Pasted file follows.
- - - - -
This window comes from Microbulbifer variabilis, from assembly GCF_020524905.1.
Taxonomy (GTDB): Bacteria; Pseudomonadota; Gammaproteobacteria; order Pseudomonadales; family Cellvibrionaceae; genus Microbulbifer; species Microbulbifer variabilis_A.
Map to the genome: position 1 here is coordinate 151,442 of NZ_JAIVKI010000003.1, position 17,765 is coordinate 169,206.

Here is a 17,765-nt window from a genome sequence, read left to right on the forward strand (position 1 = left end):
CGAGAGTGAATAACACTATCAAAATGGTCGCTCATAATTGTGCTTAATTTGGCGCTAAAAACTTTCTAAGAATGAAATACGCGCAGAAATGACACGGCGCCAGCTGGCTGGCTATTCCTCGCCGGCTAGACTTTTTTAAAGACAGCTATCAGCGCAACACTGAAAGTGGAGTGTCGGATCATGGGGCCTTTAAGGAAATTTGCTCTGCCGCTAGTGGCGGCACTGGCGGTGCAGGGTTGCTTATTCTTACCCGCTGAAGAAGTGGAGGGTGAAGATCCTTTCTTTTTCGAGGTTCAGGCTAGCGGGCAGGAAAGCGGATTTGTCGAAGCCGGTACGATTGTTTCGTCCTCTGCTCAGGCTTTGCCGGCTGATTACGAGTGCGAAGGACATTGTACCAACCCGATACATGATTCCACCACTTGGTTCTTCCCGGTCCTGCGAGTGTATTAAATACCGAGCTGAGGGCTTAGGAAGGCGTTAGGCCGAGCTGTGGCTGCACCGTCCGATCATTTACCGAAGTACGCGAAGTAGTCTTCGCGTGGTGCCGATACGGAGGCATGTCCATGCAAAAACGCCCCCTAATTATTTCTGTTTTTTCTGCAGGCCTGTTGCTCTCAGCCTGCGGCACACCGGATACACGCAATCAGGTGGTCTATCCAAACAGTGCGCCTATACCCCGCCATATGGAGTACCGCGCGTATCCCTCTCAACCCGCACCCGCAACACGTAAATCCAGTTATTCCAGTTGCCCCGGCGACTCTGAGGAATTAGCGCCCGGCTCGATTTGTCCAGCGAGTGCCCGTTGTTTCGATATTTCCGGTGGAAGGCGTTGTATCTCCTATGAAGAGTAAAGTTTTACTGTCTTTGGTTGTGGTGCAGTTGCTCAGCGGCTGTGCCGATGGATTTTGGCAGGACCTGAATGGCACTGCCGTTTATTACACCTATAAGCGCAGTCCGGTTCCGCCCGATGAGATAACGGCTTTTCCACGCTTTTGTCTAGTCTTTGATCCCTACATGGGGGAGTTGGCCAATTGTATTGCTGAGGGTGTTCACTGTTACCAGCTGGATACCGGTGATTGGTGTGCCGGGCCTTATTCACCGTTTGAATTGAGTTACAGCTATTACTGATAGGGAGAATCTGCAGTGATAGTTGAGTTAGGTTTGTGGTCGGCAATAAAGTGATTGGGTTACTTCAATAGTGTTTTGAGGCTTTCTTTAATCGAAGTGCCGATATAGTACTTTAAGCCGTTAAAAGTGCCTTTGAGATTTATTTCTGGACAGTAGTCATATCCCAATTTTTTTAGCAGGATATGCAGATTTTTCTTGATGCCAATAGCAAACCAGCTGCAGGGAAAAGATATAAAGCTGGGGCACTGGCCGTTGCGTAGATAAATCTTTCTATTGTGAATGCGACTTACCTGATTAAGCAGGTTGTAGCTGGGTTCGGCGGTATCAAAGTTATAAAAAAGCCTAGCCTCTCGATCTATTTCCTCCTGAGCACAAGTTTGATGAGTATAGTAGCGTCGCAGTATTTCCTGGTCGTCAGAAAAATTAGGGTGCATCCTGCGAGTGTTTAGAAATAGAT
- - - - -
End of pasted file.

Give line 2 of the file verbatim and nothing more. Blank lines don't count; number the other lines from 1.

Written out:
Taxonomy (GTDB): Bacteria; Pseudomonadota; Gammaproteobacteria; order Pseudomonadales; family Cellvibrionaceae; genus Microbulbifer; species Microbulbifer variabilis_A.